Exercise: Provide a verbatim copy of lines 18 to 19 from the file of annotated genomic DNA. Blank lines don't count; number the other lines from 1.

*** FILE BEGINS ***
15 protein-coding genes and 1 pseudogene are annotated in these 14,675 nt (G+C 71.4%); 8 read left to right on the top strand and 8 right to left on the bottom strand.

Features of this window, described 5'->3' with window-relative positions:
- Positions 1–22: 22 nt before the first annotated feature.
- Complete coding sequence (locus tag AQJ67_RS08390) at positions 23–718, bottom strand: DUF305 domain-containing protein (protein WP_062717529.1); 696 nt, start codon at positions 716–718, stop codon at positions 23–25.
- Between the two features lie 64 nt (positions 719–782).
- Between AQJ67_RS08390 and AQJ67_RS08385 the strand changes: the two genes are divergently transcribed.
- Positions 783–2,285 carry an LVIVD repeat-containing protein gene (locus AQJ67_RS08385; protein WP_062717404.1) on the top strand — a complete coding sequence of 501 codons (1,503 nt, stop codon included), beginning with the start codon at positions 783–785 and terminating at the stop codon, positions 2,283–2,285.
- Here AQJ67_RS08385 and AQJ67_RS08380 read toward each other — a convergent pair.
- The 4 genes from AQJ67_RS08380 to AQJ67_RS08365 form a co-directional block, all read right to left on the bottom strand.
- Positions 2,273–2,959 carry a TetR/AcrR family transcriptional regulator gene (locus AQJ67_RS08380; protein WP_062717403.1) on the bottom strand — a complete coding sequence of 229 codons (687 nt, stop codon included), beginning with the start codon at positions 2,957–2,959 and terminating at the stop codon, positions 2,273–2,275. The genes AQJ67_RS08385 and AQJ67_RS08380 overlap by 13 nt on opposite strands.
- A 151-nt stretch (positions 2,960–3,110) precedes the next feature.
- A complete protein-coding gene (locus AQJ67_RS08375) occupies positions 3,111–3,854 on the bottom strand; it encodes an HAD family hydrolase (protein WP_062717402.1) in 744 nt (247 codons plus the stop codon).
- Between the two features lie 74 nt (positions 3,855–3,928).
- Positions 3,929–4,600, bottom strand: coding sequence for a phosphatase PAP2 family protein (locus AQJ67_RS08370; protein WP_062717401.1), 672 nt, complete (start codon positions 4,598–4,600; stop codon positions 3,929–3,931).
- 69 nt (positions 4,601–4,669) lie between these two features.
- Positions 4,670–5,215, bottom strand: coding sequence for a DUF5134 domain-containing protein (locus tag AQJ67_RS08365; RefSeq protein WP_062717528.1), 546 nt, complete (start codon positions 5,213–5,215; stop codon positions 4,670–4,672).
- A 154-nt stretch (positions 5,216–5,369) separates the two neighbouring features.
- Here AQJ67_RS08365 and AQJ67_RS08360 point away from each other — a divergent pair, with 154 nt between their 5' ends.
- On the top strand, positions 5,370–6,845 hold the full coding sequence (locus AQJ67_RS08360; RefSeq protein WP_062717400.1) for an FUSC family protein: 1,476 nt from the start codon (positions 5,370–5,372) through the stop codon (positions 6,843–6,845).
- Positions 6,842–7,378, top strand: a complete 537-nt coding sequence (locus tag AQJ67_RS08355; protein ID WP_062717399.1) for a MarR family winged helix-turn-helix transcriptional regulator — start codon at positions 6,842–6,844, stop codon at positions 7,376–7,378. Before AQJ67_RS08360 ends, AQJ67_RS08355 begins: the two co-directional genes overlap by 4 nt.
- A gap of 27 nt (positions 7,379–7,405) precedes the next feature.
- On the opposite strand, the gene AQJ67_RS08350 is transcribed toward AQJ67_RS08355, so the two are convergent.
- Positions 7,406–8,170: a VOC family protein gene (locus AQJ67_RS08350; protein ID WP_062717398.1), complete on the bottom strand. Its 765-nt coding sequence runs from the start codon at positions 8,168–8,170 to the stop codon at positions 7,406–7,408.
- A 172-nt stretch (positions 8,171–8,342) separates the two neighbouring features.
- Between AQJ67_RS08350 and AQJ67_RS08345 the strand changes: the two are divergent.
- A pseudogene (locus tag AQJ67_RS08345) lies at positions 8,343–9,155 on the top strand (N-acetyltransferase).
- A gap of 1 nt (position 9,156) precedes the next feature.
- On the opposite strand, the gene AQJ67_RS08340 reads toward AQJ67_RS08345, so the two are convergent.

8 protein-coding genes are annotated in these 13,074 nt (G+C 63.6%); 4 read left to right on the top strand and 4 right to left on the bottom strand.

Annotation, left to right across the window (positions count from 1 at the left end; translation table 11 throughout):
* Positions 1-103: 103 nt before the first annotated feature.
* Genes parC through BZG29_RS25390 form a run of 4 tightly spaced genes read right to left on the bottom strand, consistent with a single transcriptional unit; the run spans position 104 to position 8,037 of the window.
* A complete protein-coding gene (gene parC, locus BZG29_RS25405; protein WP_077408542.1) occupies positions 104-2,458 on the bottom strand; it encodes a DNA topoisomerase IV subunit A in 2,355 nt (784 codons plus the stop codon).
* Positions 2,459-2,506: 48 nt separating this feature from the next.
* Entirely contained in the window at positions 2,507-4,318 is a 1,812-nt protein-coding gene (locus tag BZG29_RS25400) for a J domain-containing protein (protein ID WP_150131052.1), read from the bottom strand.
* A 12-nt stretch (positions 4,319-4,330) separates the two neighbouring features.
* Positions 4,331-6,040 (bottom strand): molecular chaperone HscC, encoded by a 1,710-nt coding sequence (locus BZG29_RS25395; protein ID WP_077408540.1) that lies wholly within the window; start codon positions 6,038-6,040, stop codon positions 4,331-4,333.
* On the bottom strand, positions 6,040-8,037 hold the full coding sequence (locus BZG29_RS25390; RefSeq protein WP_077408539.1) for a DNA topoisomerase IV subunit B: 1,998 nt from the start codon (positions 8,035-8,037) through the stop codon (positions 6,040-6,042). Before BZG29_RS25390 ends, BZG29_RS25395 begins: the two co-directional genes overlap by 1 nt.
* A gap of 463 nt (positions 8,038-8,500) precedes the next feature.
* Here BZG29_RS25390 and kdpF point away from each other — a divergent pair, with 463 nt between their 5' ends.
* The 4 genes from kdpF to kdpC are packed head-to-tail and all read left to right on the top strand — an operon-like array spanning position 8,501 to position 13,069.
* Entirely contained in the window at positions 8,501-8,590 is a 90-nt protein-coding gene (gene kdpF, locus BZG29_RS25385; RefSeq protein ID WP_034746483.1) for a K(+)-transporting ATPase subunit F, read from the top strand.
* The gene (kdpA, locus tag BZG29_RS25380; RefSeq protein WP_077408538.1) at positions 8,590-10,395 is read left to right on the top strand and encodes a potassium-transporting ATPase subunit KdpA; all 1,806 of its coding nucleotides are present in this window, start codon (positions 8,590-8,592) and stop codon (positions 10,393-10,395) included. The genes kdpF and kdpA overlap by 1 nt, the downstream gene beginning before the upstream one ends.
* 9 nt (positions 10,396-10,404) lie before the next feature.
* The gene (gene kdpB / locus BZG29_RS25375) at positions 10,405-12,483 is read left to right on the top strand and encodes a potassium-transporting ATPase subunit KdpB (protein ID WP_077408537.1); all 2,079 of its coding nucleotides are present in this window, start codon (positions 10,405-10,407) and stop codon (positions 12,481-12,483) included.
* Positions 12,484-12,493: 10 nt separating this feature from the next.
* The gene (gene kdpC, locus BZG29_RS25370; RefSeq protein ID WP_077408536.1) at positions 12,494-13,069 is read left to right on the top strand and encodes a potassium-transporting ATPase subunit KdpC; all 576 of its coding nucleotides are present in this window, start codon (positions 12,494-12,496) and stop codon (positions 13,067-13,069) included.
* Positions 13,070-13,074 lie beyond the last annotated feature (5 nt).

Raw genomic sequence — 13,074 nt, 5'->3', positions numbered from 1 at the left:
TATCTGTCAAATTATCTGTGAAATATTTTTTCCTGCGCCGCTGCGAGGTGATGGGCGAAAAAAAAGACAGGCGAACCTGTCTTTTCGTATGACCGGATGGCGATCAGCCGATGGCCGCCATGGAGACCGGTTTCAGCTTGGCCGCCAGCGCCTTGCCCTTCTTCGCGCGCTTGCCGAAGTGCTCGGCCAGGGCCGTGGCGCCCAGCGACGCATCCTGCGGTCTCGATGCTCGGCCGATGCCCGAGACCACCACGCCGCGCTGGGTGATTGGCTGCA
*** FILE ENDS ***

- Here AQJ67_RS08365 and AQJ67_RS08360 point away from each other — a divergent pair, with 154 nt between their 5' ends.
- On the top strand, positions 5,370–6,845 hold the full coding sequence (locus AQJ67_RS08360; RefSeq protein WP_062717400.1) for an FUSC family protein: 1,476 nt from the start codon (positions 5,370–5,372) through the stop codon (positions 6,843–6,845).